Couldn't find element LayerAd

Error finding content

What is a Supercomputer? - Windows to the Universe

Shop Windows to the Universe

Warnings: The True Story of How Science Tamed the Weather by Mike Smith tells the story of our storm warning system. See our online store book collection.
This is a modern supercomputer. It is actually a cluster of numerous computers that are linked together to make them far more powerful.
Click on image for full size
Courtesy of UCAR Digital Image Library

What is a Supercomputer?

Some scientific problems and processes are so complex that you need SUPERCOMPUTING power to tackle them! Just what is a supercomputer?

A supercomputer is a computer that is among the largest, fastest or most powerful of the computers available. As of this writing (late 2007) the fastest supercomputers operate on the order of more than 200 teraflops (that's computer lingo for trillions of operations per second!). And supercomputers are being improved all the time! Soon they will operate on the petaflop-scale (that's one quadrillion operations per second!).

Supercomputers are used to tackle problems that are very complex or problems that would be messy to deal with in the real physical world because they are dangerous, deal with incredibly small things are incredibly big ones! Here's some examples:

  • Climate researchers model Earth's current and predicted future climate using supercomputers.
  • Astronomers and space scientists use supercomputers to study the Sun and space weather.
  • Scientists use supercomputers to simulate how a tsunami would impact a coastline or a given city.
  • Supercomputers are used to simulate supernova explosions in space.
  • Supercomputers are used to test the aerodynamics of the latest military planes.
  • Supercomputers are being used to model how proteins fold and how that folding might affect people that have Alzheimer's Disease, Cystic Fibrosis and many kinds of cancer.
  • Supercomputers are used to model nuclear explosions, limiting the need for real nuclear testing.
Last modified January 19, 2010 by Randy Russell.

Shop Windows to the Universe Science Store!

Our online store includes fun classroom activities for you and your students. Issues of NESTA's quarterly journal, The Earth Scientist are also full of classroom activities on different topics in Earth and space science!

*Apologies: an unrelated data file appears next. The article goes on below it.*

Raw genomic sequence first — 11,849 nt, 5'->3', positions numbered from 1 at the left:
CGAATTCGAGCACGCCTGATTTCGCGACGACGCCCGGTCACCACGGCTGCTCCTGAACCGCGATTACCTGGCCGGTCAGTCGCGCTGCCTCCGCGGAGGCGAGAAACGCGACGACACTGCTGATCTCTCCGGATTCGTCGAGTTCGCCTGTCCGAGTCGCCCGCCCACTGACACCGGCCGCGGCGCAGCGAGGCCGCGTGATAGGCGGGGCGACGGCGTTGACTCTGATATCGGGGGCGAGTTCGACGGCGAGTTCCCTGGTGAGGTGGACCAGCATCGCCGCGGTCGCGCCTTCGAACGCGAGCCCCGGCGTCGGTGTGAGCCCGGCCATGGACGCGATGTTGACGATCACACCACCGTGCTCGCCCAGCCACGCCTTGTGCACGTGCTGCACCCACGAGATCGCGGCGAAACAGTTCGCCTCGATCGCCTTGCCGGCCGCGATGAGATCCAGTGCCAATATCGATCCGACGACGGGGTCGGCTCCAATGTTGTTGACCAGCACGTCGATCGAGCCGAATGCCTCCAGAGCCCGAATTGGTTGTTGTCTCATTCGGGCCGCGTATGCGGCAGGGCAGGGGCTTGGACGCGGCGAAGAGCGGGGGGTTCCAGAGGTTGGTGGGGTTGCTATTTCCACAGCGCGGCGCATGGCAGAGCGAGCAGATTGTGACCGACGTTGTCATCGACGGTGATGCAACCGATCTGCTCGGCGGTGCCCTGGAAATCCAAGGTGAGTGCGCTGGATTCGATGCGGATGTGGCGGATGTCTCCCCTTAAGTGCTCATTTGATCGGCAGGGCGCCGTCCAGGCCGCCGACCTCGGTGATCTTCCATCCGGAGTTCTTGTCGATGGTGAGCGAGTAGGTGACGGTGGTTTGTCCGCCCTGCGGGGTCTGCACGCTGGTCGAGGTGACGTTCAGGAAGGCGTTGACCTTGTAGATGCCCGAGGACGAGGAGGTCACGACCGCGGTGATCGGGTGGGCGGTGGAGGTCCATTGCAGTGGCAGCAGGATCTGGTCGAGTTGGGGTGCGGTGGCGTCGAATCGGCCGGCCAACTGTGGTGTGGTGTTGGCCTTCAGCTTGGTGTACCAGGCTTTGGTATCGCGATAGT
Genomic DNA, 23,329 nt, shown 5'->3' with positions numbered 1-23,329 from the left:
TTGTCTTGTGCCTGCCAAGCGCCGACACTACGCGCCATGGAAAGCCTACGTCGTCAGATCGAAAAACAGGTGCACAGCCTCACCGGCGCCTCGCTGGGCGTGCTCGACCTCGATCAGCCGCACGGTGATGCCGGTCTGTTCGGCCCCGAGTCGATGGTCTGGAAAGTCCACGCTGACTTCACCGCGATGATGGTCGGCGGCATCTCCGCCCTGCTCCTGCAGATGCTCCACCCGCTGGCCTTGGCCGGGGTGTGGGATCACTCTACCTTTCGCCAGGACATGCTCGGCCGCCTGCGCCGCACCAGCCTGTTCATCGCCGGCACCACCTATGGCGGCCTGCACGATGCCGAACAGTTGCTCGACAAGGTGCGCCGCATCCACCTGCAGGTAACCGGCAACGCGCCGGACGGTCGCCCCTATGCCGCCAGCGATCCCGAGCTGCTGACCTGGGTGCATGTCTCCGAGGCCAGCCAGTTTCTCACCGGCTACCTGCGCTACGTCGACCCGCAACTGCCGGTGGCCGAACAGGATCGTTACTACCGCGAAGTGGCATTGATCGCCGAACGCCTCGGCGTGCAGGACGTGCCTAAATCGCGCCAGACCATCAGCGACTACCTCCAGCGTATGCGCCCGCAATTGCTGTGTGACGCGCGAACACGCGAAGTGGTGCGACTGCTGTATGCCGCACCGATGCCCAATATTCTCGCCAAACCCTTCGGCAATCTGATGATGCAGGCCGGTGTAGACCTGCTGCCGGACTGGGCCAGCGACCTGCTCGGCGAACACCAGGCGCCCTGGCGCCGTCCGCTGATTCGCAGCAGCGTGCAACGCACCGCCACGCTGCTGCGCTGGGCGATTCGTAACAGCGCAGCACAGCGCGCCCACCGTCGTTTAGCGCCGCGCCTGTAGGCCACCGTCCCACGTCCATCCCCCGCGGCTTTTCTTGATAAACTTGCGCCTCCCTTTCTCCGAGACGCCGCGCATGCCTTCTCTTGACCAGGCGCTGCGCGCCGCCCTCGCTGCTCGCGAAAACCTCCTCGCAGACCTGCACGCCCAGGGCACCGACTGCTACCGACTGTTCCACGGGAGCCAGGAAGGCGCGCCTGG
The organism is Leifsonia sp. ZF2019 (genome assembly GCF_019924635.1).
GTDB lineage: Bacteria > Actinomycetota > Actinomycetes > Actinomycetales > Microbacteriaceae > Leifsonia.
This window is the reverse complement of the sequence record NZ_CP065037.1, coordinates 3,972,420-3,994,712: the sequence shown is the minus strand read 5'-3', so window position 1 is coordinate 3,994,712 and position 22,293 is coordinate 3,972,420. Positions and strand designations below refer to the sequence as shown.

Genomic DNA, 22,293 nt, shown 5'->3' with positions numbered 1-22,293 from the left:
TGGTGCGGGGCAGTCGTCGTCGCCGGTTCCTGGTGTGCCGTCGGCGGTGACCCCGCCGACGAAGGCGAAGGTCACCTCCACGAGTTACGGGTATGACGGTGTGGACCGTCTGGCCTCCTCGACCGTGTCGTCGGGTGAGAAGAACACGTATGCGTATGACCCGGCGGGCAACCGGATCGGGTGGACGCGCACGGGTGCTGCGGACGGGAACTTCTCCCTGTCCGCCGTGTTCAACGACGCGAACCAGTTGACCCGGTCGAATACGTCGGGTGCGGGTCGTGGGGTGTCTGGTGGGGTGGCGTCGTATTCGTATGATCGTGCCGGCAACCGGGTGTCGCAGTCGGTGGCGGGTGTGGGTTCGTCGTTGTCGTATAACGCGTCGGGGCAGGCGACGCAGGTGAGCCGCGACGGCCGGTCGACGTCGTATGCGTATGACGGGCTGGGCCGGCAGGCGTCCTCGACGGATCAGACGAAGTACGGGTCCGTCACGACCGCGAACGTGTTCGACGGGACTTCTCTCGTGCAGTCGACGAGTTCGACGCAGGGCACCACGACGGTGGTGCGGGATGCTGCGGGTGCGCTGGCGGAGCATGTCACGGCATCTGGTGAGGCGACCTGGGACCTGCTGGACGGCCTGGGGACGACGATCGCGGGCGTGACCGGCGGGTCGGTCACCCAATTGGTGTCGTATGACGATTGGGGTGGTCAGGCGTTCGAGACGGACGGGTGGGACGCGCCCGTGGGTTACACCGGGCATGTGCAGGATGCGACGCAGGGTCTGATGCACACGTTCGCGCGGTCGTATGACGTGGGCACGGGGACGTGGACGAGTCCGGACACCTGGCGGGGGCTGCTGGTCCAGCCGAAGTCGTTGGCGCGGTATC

Windows to the Universe Community

News

Opportunities

You might also be interested in:

Traveling Nitrogen Classroom Activity Kit

Check out our online store - minerals, fossils, books, activities, jewelry, and household items!...more

Using Computers for Science

In the last decades, computers have become a normal part of life. They are used to send e-mail, write a school report or look up recipes. They are used to keep track of the balance in your bank account....more

Modeling the Future of Climate Change

To figure out the future of climate change, scientists need tools to measure how Earth responds to change. Some of these tools are global climate models. Using models, scientists can better understand...more

Modeling Space Weather

Space weather is a very complex scientific field. Scientists who study space weather use computer models a lot. Space weather is a bit like weather on Earth in this way because weather forecasters on our...more

Tools for Math and Science

Some ideas are used throughout the sciences. They are "tools" that can help us solve puzzles in different fields of science. These "tools" include units of measurement, mathematical formulas, and graphs....more

Starting Points for Science

Some ideas are used in many, many places throughout science. We have grouped these "starting points for science" into three clusters: space, time, and matter. "Space" is the word we use for everything...more

What is a Supercomputer?

Some scientific problems and processes are so complex that you need SUPERCOMPUTING power to tackle them! Just what is a supercomputer? A supercomputer is a computer that is among the largest, fastest or...more

Universal Time

When it is noon where you live, it is midnight on the opposite side of the world. Usually when we think of time, we mean "the time of day where I live". If we say something happened at 9 AM, we mean it...more

Windows to the Universe, a project of the National Earth Science Teachers Association, is sponsored in part by the National Science Foundation and NASA, our Founding Partners (the American Geophysical Union and American Geosciences Institute) as well as through Institutional, Contributing, and Affiliate Partners, individual memberships and generous donors. Thank you for your support! NASA AGU AGI NSF